# A bullet hits a rod; find the angular velocity

1. Apr 10, 2013

### tylertwh

1. The problem statement, all variables and given/known data

A uniform rod of length L rests on a frictionless horizontal surface. The rod pivots about a fixed frictionless axis at one end. The rod is initially at rest. A bullet traveling parallel to the horizontal surface and perpendicular to the rod with speed v strikes the rod at its center and becomes embedded in it. The mass of the bullet is one-fourth the mass of the rod.
Mass(bullet) = (1/4)Mass(rod)

A)What is the final angular speed of the rod?

B)What is the ratio of the kinetic energy of the system after the collision to the kinetic energy of the bullet before the collision?

2. Relevant equations

v = ω*L
KE = (1/2)Iω2

3. The attempt at a solution

I know that v = ω*L is correct. I am missing the coefficient in front of it. The only thing that I can think of is the fact that the mass of the bullet being 1/4 that of the rod will somehow be put into this equation as well as the equation for part B.

So for part A...
I am not sure of any equation that will get me the proper coefficient for the answer of ω = v/L

For part B...

Bullet
KE = (1/2)Iω2
KE = (1/6)mL2ω2
KE = (1/6)mv2

System
KE = (1/2)Iω2
KE = (1/6)mL2ω2
.....since mass of the bullet is 1/4 of the system....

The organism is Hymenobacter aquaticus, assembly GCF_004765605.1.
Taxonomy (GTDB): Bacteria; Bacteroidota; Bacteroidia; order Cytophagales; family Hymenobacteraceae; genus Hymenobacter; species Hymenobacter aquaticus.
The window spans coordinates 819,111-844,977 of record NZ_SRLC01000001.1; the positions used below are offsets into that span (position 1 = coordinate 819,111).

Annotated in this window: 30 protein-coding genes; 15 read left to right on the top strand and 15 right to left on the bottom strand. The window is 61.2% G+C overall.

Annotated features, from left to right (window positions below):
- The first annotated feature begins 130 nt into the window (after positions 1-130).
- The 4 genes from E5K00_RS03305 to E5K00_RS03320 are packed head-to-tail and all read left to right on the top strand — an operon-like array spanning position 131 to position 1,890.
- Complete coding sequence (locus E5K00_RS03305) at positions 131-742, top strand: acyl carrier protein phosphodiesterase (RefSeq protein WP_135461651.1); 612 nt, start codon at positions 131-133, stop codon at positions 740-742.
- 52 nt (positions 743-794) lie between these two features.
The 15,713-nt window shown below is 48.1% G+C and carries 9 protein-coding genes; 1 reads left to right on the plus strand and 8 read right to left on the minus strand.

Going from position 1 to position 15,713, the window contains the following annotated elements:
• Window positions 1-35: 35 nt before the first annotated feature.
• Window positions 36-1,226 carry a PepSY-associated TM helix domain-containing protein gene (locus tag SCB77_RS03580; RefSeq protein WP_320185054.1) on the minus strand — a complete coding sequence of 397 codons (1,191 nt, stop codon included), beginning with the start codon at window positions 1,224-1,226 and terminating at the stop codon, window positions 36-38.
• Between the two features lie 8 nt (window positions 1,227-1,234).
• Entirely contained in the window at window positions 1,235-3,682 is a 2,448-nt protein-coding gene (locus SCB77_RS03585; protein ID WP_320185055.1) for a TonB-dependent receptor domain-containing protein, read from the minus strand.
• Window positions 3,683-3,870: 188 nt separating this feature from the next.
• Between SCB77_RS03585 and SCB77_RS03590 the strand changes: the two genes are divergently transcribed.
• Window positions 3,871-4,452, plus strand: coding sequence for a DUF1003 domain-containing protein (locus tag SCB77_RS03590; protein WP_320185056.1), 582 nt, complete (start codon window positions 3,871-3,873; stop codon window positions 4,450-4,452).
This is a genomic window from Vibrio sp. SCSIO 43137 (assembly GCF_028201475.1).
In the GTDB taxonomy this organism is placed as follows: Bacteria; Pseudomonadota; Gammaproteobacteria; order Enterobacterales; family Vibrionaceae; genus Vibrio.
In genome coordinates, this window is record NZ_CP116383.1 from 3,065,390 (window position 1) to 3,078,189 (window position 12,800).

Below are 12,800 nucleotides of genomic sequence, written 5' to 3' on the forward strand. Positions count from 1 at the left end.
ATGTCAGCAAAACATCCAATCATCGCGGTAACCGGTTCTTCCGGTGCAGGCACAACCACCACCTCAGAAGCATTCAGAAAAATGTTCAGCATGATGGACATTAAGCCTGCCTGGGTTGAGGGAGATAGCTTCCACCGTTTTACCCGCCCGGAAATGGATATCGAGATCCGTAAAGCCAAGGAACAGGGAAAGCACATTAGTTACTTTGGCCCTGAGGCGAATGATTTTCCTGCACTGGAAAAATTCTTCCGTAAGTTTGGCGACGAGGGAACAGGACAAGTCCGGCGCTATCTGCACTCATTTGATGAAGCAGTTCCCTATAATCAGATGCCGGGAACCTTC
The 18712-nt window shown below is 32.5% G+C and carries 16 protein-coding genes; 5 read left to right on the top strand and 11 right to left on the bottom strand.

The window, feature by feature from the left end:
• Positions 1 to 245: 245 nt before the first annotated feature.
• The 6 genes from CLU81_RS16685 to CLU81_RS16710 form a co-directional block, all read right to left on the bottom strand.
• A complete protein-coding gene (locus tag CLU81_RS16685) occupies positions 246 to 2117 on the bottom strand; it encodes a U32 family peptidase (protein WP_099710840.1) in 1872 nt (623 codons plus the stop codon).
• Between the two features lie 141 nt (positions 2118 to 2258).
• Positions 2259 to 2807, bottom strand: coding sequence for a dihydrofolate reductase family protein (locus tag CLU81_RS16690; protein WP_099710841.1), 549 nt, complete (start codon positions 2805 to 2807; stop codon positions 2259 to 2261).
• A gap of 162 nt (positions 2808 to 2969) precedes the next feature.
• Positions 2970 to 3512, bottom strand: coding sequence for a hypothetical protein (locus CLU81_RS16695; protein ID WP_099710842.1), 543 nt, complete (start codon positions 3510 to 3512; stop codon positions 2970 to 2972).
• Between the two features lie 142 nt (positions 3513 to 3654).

KE = (1/24)mL2ω2
KE = (1/24)mv2

When we put {KE = (1/24)mv2}/{KE = (1/6)mv2}
1/4

But that is wrong as well...

2. Apr 10, 2013

### Ampere

Try the conservation of angular momentum for part a. Until you get the final angular speed of the rod/bullet system I don't think you can calculate the energy fraction.

3. Apr 10, 2013

### tylertwh

how would that work when the bullet hits the rod at a 90 degree angle? I dont know what I would put for the ω(bullet). Unless somehow I incorperated ω=v/r, but even then I am not sure what I would put for the r?

Iω(initial) = Iω(final)
mv2ω(initial) = (1/3)mv^2*[v/r]

ω(initial) = ?

4. Apr 10, 2013

### Ampere

w=v/r, yes. Doesn't the bullet strike the rod at its center (i.e. halfway along its length)?

5. Apr 10, 2013

### tylertwh

Iω(initial) = Iω(final)
mv2ω(initial) = (1/3)mv2*[v/r]
(mv3)/r = ((1/3)mv2ω
ω = 3v/r = 3v/L

6. Apr 10, 2013

### tylertwh

wait.
r => (1/2)r....
so the answer would actually be 6v/L = ω

7. Apr 10, 2013

### tylertwh

well... I used all my attempts for that one.. the answer is (6/19)v/L

Could you possibly explain why?

8. Apr 10, 2013

### tylertwh

figured all of it out! no more help needed